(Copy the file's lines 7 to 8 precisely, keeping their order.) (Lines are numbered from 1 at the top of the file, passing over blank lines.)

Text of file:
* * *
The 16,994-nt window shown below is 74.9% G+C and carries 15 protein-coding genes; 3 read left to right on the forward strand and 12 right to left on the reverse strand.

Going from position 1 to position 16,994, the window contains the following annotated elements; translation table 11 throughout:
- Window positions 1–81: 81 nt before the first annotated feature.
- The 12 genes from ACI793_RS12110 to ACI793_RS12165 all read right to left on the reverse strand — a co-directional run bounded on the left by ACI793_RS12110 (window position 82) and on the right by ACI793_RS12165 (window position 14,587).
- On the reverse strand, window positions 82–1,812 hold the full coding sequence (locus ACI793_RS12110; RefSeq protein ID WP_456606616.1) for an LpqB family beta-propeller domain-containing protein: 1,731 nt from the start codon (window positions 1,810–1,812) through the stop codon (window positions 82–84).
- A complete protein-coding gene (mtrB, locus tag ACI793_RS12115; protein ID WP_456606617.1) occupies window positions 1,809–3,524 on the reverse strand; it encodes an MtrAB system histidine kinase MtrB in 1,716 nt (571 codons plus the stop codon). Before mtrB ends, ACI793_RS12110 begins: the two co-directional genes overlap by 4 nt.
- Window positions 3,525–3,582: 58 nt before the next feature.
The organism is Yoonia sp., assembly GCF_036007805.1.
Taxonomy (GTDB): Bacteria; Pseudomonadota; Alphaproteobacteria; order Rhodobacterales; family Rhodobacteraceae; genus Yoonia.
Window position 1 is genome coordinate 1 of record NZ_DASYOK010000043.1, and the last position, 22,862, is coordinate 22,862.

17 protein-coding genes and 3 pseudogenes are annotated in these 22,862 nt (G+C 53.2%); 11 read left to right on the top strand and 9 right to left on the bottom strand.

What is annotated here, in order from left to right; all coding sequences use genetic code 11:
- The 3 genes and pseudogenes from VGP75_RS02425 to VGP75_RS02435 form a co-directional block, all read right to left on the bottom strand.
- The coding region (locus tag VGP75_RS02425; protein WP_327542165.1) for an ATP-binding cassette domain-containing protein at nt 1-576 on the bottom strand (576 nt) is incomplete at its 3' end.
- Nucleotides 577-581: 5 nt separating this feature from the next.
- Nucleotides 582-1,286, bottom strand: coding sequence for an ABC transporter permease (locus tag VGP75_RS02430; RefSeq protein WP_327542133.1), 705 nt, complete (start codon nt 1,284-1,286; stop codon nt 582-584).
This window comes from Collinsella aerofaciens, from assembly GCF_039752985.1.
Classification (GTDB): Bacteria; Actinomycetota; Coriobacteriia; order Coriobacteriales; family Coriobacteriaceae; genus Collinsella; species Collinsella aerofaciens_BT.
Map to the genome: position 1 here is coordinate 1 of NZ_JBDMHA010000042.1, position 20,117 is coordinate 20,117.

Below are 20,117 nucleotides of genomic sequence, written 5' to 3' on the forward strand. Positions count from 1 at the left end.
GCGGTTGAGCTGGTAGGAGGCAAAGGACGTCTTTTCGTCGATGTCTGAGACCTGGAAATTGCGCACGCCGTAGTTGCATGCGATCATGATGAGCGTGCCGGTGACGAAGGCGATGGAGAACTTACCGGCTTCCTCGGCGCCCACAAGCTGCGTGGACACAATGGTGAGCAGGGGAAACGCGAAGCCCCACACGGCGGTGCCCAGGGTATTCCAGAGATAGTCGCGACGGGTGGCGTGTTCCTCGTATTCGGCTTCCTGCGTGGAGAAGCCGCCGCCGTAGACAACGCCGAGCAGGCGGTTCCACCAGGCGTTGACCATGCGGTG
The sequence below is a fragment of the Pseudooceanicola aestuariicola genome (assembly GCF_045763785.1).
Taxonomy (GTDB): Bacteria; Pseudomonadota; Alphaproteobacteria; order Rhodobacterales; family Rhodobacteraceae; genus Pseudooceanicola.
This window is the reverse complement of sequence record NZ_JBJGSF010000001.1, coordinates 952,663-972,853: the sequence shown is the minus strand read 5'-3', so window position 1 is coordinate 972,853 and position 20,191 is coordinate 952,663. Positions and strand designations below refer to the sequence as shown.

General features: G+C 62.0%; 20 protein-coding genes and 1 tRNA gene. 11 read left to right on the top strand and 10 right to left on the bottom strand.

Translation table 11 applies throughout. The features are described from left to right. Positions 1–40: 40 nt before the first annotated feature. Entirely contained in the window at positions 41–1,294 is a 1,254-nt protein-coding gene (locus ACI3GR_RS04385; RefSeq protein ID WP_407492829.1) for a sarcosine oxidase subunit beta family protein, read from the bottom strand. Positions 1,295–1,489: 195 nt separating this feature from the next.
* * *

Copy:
- Window positions 3,525–3,582: 58 nt before the next feature.
The organism is Yoonia sp., assembly GCF_036007805.1.